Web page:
I’ve been pondering a new segment of book reviews, wherein I explain simply why I didn’t want to finish a book. Normally, if I don’t finish it, I don’t review it. But after some Twitter discussion over the past few weeks, enough people wanted to know the reasoning behind why I didn’t finish a book that I figured I’d try to explain.
I didn’t finish With a Twist by Deirdre Martin because, while the hero was very interesting, smart, complex, and dedicated, the heroine was too irritating for me to tolerate. It wasn’t because she’s French, or that she has that innate Parisian skill of being brusque to the point of rudeness, or that she’s prickly and not at all impressed with the hero. She is all of those things, but that didn’t bug me much. I kinda liked her for that part of her character.
What pissed me off is the numerous mentions of the heroine’s financial irresponsibility. Natalie is a waitress in her sister’s bistro in Brooklyn, and given some of the conversations in early scenes of the book, it seem Le Nat has a shopping problem. She’s cut up her credit cards, she’s got piles of debt, she has a job and an apartment – and yet maintains an attitude that she is entitled to a rich, luxurious life merely because…she showed up. And she wants it so ergo she deserves it.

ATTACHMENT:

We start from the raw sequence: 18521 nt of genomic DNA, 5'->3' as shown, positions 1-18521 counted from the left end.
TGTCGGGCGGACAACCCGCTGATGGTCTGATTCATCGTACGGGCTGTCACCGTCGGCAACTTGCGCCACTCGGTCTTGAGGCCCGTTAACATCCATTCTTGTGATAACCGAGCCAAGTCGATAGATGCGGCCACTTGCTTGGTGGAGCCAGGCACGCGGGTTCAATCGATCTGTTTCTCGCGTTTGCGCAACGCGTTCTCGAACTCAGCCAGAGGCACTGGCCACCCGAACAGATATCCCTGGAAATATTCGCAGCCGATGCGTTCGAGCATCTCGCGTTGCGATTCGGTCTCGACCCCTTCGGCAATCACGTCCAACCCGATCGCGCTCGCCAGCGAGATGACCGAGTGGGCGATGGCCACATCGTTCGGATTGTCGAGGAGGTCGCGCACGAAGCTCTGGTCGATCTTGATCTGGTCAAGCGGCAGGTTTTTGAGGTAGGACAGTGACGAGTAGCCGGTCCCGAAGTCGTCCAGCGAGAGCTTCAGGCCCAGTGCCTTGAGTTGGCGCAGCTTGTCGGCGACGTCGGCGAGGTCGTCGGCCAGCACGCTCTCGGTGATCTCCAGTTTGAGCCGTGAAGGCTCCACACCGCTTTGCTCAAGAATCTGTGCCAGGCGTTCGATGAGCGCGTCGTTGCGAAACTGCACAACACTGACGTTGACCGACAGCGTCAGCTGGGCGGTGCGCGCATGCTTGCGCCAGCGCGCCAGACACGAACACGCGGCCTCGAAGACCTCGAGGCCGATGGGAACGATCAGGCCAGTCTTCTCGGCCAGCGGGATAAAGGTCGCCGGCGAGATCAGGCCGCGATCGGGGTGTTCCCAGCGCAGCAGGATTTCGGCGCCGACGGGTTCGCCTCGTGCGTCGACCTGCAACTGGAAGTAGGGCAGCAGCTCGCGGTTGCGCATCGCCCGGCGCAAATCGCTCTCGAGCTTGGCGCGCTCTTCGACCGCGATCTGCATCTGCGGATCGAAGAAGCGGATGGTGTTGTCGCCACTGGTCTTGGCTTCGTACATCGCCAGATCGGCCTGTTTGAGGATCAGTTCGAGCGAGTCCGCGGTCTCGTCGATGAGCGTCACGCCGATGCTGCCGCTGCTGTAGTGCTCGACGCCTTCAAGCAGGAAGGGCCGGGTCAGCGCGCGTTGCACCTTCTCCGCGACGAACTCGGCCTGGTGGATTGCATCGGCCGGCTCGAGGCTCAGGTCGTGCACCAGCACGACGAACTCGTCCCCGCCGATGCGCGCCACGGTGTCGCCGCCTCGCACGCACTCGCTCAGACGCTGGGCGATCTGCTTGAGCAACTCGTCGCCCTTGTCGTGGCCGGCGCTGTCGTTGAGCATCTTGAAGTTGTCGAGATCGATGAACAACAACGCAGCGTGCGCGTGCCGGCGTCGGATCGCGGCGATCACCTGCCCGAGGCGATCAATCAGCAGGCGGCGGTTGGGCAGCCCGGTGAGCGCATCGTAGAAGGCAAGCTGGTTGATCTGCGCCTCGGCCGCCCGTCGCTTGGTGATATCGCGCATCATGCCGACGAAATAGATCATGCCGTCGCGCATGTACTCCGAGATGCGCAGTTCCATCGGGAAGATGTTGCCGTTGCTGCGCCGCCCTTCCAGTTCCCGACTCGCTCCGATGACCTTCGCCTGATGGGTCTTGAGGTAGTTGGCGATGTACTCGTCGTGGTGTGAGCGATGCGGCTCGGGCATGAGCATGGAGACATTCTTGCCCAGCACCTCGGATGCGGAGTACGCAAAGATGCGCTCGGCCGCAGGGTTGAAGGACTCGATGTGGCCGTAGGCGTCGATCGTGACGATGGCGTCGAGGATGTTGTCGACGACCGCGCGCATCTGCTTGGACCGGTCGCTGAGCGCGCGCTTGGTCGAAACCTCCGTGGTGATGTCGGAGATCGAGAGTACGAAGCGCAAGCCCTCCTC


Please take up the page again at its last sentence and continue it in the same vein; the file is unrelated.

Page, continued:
What sent me over the edge is that Nat is one of those people for whom it seems real consequences don’t apply. She wants to be a manager in a New York restaurant, in Manhattan because Brooklyn isn’t good enough, and she wants to live in Manhattan – though see above re: credit cards, debt, and job as waitress. But wait! A rich, connected older friend of the family will allow her to use his incredibly opulent, gorgeous, full furnished apartment in the UN neighborhood on the east side for…free? But of course. It is Natalie.
Financial irresponsibility is common, and a major problem. And it’s not an unforgivable sin, despite the American attitude toward poverty that if you’re poor, you did something morally to deserve it (omg don’t get me started on that. Rage, I has it like damn). But the blithe sense of entitlement that allowed Natalie to believe that everyone else had the problem, not her, and my increasing irritation that she really needed a good long Extreme Makeover: Attitude Edition, like NOW, coupled with her lack of self-knowledge or acting as if she might know better any time soon prevented me from reading further, despite my enjoyment of Martin’s other books.
I disliked her so much by the end of chapter 5 I didn’t think she could redeem herself. Moreover, I didn’t want the luscious hero to waste his time for her. So I moved on and started something else.